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Get the right people in your corner
July 16, 2017, 2:37 pm

Some professionals understand the merits of mentorship as it has proven to be a critical element of success by providing protégés with the opportunity to broaden their perspective, build social capital, navigate organizational politics more strategically, and muster up the confidence to speak up when it matters most. In male dominated professions, where women often face even greater challenges building networks and embracing feminine leadership strengths, mentoring has proven even more paramount.

Below are some ways women can help land the right people in their corner and, in doing so, help to elevate and empower other women as they rise.

Clarify your ideal mentor: Get clear about what you want in a mentor or sponsor. Is it an expert who can help with a specific challenge such as how to polish your presentation style or build your brand in your new workplace, or are you looking for someone with an inside track to be a more general sounding board and advocate for you over the long haul?

Be brave and ask: if you would value the advice of someone you admire, have the courage to ask for it. You don’t need to be overly formal about it, just ask if they could give you some time to provide guidance. Let the relationship evolve from there.

Set expectations early:  Anyone whose advice you would value is likely someone who has a lot of demands on their time. So value it highly. Let them know what you would love to gain from talking to them and ask them to suggest what might work best.  Given that learning is the key underlying purpose of mentorship, clearly articulating what you would like to learn from them will help make it a better investment of time both ways.

Look beyond the obvious: Women tend to mentor other women more frequently than men but the paucity of women up the ladder ahead of you may mean that you need to look beyond your ladder to find a mentor.  There is a strong case for building relationships with male mentors, particularly if you are in a male dominated industry.  The vast majority of men value the opportunity to support women so be careful not to assume otherwise.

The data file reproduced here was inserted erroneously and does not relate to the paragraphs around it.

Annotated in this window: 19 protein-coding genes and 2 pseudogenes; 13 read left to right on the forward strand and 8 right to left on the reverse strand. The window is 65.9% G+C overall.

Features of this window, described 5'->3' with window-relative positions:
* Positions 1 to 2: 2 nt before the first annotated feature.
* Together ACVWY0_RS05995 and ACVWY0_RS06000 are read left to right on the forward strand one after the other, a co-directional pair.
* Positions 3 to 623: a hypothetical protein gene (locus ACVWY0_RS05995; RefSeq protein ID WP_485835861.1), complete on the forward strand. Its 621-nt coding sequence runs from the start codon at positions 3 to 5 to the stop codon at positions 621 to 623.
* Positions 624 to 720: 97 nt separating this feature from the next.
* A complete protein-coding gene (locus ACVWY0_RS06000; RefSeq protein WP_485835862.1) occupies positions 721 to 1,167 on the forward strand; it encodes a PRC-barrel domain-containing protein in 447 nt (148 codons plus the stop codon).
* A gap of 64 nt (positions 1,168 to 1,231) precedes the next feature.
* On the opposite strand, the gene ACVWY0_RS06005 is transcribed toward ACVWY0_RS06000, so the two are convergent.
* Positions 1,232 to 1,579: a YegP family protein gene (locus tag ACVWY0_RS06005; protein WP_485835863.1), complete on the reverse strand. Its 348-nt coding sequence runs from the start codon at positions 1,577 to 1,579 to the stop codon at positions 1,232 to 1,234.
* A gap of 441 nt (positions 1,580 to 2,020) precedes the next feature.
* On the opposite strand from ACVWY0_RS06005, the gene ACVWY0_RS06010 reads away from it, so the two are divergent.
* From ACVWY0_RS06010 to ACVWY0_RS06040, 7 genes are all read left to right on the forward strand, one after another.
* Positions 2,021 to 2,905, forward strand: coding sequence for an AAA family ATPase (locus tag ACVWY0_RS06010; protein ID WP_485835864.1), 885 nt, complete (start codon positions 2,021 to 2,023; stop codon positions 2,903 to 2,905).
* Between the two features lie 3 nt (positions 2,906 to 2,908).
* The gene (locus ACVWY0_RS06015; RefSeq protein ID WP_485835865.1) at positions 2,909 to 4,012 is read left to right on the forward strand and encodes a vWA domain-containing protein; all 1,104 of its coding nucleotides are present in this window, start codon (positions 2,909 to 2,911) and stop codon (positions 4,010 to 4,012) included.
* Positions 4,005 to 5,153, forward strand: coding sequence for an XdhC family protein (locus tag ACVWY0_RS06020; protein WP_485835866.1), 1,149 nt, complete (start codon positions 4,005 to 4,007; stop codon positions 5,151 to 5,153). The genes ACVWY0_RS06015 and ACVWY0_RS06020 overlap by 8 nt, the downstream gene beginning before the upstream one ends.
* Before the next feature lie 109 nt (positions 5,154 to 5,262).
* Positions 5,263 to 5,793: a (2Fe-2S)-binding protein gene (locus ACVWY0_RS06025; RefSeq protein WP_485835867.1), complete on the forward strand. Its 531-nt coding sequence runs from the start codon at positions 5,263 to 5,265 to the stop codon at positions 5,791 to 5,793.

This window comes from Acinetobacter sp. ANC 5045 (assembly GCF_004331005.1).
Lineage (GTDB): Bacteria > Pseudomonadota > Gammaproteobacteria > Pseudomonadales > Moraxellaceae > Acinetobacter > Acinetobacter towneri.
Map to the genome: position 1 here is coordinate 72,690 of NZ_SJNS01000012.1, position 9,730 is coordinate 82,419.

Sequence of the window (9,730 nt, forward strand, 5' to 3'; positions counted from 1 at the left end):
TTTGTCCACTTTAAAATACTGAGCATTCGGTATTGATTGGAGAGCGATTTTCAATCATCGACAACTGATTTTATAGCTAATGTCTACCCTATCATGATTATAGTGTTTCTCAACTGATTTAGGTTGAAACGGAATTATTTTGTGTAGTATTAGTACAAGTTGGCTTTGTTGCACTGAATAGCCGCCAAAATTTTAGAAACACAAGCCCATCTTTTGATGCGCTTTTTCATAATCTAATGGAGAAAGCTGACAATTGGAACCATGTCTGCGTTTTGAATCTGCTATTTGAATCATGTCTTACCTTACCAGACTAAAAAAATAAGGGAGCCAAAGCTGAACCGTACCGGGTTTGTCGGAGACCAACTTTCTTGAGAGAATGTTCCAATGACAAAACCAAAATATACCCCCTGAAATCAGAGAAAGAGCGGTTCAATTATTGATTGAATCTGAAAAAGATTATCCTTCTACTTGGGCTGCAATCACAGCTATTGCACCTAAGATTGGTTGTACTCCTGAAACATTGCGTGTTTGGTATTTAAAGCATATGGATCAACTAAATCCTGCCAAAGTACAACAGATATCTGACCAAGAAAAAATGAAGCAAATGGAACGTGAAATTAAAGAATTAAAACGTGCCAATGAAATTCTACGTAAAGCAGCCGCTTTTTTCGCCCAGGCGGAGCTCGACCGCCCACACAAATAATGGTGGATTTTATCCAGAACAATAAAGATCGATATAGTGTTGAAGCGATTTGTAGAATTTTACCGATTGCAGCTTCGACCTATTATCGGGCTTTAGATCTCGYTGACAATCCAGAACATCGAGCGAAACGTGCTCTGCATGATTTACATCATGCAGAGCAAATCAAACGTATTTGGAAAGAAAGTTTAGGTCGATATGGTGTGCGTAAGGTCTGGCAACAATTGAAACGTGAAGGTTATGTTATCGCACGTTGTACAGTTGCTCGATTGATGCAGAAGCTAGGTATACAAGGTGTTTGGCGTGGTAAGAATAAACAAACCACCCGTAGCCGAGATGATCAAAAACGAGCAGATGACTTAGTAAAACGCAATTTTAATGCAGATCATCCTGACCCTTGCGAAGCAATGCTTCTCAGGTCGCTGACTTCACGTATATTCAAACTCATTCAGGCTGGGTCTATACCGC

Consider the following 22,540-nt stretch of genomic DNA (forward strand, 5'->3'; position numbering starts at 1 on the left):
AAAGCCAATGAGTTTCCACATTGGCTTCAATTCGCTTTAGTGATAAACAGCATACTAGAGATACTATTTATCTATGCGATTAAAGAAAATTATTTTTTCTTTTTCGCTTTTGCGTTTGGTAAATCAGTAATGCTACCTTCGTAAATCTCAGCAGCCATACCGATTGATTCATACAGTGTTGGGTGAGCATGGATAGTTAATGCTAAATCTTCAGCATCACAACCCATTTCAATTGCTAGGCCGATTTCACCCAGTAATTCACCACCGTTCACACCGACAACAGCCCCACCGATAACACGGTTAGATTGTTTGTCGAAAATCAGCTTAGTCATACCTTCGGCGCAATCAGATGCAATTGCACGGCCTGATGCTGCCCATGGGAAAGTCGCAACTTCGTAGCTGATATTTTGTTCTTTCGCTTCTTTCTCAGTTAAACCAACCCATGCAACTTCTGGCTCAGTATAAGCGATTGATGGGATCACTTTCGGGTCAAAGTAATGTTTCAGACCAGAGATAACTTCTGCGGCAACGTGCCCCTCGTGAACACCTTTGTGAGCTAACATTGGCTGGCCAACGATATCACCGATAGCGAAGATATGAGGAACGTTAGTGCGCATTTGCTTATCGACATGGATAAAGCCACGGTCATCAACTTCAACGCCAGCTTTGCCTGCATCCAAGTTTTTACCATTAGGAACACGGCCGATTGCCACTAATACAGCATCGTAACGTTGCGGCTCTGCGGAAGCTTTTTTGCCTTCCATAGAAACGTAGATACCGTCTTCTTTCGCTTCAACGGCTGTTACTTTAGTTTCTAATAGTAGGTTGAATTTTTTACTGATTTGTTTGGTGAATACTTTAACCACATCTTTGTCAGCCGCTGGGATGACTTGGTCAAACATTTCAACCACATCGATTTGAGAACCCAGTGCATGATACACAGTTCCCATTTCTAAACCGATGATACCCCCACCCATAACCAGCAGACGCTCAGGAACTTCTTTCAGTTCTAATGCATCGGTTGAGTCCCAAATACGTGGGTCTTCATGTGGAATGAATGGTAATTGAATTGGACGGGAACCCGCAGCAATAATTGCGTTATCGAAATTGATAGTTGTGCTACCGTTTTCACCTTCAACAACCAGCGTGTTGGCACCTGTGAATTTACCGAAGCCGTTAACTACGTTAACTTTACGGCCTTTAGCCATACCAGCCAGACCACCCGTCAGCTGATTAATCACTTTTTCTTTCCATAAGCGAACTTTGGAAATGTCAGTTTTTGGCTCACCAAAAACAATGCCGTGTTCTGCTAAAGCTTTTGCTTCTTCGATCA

Make it a two-way value exchange: The value exchange in a mentor relationship can be heavily weighted in toward the mentee, but that doesn’t mean you can’t reciprocate by supporting their work and building their leadership brand. For instance, tweet out their posts, nominate them for an award, share their updates on LinkedIn or start a discussion that positions them as the expert or refer business their way.

Mentor other women even if you doubt what you offer: The fact that women tend to doubt themselves more and back themselves less than men (creating a globally recognized ‘gender confidence gap’) is the very reason more women need to lift as they climb - encouraging other women to raise their sights and act with the confidence they wish they had.

Even if you don’t think you have ‘made it’ (yet) or think you lack the expertise that might benefit a potential mentee, you are still a long way ahead of women who are just starting out or are making a career transition. Don’t undervalue the insights, work/family juggling skills and hard-won wisdom you have acquired to get to where you are today.


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